After visiting a small elephant at Taronga Zoo, NSW environment minister Frank Sartor found time to announce a draft coastal protection bill, which, he assured us, would solve all those niggling problems for coastal landowners and for councils.
Sartor’s announcement of the bill, which can be downloaded from www.environment.nsw.gov.au/coasts/coastalerosionmgmt.htm, coincided with the arrival of Easter, thus giving councils little time to get in submissions by April 12, next Monday. Byron Shire councillors were busy absorbing staff advice on the bill only last Thursday, a mere 11 days out from the deadline.
The proposed section 55S of the bill gives ‘a Coastal Authority’ the power to make stop work orders to prohibit an activity on a beach on the land ‘that… affects or is likely to affect beach erosion, affects or is likely to affect public access to a beach or headland or poses or is likely to pose a threat to public safety’.
This may be a good first step but it is hardly cutting-edge stuff from the NSW government. Back in 2006 the NSW Greens proposed a bill which would ‘give effect to the National Coastal Action Plan by enacting a NSW Coastal Protection Bill, complete with implementation budget…’ It also called for a coastal authority to oversee the plan. In fact these sorts of management suggestions have been floating around for decades and only in the last five years have the state and federal governments shown some real interest in implementing a policy and a plan.
There are some benefits in the bill for councils, some for landowners. As the Department of Environment, Climate Change and Water (DECCW) notes, ‘beachfront landowners will be able to conditionally place sand or sandbags on beaches to reduce the impact of coastal erosion on their houses. The temporary emergency works will need to be in accordance with gazetted Minister’s Requirements and can be placed for up to 12 months, to enable landowners to develop a longer term approach to managing the erosion risks.’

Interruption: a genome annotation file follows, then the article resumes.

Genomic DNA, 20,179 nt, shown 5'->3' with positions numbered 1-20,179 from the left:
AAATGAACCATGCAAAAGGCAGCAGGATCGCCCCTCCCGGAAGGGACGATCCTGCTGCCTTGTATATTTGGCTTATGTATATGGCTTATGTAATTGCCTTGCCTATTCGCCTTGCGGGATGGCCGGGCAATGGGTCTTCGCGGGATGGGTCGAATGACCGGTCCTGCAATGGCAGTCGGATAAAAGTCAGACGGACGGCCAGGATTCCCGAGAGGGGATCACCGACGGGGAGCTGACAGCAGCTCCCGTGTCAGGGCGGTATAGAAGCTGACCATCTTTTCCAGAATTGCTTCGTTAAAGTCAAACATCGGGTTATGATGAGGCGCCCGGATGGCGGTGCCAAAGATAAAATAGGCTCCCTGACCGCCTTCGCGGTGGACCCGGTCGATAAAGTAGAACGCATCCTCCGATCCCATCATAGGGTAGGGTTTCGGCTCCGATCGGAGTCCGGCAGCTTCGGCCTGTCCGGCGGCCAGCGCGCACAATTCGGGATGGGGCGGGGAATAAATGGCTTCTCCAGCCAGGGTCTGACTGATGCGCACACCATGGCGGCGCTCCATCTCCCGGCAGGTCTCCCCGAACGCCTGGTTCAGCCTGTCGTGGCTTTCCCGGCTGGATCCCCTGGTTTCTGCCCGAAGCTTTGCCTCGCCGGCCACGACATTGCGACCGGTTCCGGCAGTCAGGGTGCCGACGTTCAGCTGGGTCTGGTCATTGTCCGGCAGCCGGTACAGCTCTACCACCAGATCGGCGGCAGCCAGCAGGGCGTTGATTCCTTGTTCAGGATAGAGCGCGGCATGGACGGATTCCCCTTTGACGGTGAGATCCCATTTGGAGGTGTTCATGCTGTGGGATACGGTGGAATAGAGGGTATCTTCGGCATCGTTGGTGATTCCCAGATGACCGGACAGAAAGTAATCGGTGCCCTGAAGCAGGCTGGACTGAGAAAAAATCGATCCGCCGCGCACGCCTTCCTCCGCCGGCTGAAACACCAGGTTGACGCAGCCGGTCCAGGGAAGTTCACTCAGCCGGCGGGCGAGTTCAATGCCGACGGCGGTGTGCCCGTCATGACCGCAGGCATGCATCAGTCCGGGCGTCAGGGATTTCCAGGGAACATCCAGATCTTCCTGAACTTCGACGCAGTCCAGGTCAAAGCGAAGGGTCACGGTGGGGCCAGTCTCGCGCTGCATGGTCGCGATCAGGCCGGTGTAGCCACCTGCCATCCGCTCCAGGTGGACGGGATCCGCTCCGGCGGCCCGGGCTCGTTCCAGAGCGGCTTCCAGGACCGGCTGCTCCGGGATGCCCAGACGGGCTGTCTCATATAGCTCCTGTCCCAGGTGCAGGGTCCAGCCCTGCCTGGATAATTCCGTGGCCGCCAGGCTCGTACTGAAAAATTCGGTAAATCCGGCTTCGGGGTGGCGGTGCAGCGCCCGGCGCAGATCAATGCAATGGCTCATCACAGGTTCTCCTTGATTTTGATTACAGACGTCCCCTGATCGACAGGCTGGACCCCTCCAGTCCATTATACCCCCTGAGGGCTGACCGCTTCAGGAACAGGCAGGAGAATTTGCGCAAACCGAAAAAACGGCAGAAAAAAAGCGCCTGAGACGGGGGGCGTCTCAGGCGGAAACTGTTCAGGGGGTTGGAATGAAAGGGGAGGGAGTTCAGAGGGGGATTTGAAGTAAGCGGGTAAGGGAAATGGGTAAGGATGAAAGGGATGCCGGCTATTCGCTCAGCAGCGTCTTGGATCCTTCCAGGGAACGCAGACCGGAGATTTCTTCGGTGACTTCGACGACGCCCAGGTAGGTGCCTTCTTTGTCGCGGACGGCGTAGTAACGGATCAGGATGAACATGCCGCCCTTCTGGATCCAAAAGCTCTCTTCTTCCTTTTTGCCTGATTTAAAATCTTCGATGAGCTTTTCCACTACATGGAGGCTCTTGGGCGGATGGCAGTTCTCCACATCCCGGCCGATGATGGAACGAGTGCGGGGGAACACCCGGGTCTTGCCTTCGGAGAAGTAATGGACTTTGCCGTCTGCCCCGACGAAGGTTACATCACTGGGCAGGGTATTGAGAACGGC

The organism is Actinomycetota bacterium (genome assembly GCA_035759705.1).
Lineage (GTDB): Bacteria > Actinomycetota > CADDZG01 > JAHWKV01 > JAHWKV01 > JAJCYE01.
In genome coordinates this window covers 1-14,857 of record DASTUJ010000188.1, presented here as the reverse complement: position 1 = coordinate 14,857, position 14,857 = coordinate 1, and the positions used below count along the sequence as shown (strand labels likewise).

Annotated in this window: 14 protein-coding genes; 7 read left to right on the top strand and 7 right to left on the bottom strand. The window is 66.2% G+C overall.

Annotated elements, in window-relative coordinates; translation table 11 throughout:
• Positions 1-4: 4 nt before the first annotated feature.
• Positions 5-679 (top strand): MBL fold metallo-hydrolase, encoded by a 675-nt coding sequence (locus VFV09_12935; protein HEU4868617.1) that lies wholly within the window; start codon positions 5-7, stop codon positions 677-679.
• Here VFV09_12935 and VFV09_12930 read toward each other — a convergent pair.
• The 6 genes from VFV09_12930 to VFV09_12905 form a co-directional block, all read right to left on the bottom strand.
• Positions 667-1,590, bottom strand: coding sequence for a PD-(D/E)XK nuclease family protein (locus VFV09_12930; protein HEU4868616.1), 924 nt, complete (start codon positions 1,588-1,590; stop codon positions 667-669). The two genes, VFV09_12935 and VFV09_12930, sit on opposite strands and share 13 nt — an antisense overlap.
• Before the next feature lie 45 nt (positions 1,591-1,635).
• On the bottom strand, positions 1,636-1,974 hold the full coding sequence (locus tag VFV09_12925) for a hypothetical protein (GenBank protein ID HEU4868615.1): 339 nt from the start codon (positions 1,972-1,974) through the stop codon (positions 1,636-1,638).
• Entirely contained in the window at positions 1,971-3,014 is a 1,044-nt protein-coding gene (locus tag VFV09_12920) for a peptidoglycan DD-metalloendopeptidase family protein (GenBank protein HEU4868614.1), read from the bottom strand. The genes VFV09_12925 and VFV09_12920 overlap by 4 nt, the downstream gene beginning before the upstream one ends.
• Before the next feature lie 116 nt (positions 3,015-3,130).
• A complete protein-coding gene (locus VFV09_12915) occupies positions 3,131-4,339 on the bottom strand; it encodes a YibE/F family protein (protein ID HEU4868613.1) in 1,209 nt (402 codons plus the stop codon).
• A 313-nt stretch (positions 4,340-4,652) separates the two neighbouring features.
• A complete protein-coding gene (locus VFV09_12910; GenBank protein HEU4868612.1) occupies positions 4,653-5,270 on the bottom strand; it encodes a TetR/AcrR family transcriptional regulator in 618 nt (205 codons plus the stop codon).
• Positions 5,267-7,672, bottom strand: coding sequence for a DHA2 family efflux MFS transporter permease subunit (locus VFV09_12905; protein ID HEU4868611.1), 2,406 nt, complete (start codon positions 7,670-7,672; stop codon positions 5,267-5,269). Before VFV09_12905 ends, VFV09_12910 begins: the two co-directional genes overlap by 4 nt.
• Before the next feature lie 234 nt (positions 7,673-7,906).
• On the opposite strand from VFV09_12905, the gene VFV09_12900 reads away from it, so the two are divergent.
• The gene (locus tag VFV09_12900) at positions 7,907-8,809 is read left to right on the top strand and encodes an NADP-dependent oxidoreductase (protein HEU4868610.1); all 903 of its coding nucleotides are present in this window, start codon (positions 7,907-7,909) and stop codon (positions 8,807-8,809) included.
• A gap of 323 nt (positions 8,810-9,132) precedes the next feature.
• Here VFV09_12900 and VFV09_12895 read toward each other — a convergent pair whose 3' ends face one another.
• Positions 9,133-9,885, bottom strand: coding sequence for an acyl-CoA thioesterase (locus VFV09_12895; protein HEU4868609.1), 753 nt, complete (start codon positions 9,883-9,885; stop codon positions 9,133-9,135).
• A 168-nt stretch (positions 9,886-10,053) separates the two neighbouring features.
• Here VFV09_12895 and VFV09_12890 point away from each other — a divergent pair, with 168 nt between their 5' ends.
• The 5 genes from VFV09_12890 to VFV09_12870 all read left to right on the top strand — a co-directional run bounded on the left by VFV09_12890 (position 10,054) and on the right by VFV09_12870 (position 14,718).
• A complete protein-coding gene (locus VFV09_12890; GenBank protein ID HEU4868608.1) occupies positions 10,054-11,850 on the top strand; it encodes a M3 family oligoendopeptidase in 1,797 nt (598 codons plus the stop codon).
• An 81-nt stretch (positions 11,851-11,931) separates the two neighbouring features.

For councils, a proposed section 496B in the Local Government Act 1993 will ‘allow councils to levy an annual coastal protection service charge outside rate pegging. Councils would be required to levy this charge on benefiting landowners for long-term coastal protection works (eg seawalls), where the works were constructed by the benefiting landowners. Where landowners jointly fund these works with a council, the council would have the option of levying the charge.’
According to a staff briefing to Byron councillors, if the new policies under the bill are to proceed, the State should give consideration to ‘making the DECCW the determining authority for all development applications and complying development certificate applications for coastal protection works. This would ensure the necessary expertise is applied to assessment and also guarantee a consistent state-wide approach to assessment of such applications…’ It would certainly take the onus off under-resourced and overworked councils who bear the brunt of landowner anger.
The staff and some councillors seem to think the consultation period is rushed. Don’t they understand there is a state election in the wind and the incumbent Labor government needs to look like it’s doing something?